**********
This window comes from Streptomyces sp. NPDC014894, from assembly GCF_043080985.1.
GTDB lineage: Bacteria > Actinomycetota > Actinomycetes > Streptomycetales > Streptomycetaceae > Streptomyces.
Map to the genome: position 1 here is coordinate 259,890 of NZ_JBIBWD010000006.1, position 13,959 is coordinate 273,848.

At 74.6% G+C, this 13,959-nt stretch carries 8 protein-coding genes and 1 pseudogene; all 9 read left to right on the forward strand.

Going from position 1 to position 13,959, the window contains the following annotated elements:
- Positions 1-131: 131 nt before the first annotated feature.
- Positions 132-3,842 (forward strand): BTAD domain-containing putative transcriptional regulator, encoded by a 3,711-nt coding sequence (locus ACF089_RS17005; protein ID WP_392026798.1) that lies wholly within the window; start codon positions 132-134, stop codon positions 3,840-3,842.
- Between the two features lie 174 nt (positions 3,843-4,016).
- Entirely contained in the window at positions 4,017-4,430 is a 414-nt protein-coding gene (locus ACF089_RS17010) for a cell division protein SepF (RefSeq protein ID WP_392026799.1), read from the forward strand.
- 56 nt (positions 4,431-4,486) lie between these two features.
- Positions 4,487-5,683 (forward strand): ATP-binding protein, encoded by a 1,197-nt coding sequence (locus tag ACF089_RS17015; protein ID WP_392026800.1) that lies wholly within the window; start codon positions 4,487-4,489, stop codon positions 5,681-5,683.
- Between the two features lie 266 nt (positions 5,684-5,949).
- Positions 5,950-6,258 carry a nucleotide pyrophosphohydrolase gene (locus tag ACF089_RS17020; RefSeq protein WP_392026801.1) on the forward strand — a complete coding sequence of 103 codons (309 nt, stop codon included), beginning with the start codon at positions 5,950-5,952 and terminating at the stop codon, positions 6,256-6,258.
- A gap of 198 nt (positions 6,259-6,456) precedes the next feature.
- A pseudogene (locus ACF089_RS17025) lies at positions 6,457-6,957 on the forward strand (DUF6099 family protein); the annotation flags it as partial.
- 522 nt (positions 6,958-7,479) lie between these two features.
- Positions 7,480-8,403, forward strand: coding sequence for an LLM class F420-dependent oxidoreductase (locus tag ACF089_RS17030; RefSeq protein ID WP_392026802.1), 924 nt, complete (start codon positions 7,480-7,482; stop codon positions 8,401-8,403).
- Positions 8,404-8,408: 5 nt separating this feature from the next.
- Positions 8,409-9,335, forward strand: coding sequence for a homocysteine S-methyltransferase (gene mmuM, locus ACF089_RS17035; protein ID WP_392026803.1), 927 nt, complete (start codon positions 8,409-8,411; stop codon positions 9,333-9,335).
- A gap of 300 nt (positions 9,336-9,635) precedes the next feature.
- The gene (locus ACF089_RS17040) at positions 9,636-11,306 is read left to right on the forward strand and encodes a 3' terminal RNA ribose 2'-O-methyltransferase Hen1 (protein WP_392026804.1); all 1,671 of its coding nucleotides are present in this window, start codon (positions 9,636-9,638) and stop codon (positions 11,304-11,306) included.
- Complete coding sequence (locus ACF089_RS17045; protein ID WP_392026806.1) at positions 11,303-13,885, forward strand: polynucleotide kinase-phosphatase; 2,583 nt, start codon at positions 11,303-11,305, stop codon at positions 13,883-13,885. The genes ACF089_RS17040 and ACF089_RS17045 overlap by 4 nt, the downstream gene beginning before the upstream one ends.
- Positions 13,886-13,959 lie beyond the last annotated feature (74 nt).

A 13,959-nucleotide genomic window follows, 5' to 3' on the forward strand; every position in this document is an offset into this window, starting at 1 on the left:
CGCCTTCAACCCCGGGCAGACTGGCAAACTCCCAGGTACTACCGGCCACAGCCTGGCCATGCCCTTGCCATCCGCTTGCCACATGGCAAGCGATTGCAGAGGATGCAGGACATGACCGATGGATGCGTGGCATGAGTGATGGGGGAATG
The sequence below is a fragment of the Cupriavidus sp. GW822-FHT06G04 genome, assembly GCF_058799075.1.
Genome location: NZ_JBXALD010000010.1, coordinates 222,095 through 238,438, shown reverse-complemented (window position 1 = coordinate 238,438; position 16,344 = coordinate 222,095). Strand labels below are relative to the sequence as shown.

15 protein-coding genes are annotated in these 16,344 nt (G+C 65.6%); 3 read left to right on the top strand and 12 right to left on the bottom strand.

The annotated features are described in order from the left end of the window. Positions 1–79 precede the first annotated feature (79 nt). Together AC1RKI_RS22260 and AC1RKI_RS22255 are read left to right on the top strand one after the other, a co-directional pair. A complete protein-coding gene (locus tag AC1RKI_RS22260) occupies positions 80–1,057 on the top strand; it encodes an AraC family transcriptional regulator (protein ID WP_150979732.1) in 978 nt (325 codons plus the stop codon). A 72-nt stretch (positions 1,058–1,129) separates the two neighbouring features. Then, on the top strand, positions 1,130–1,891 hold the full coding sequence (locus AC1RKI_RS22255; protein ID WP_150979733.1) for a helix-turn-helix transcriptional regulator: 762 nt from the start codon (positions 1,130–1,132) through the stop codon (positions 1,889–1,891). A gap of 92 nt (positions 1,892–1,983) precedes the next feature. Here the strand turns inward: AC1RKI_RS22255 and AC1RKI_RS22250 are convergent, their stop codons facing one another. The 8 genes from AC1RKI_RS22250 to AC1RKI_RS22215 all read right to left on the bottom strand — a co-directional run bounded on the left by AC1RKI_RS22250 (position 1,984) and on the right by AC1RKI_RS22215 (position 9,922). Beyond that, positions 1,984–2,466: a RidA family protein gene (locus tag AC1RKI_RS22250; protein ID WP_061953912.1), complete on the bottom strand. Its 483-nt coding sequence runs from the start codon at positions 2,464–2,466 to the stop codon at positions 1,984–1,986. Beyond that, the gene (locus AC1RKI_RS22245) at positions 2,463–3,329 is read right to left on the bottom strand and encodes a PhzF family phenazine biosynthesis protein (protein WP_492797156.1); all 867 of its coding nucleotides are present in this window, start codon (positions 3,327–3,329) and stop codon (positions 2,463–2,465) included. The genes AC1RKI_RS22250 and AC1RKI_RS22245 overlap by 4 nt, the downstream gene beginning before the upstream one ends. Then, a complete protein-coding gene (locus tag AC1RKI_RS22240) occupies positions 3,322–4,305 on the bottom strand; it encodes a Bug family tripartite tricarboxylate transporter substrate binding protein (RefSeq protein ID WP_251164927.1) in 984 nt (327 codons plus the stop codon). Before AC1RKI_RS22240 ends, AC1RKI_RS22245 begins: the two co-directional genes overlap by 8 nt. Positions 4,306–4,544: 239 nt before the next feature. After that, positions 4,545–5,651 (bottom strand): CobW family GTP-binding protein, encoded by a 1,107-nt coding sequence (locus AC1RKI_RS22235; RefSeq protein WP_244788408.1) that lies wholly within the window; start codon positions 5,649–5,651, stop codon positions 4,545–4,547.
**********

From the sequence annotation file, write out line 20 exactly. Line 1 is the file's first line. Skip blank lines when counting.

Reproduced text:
- A gap of 300 nt (positions 9,336-9,635) precedes the next feature.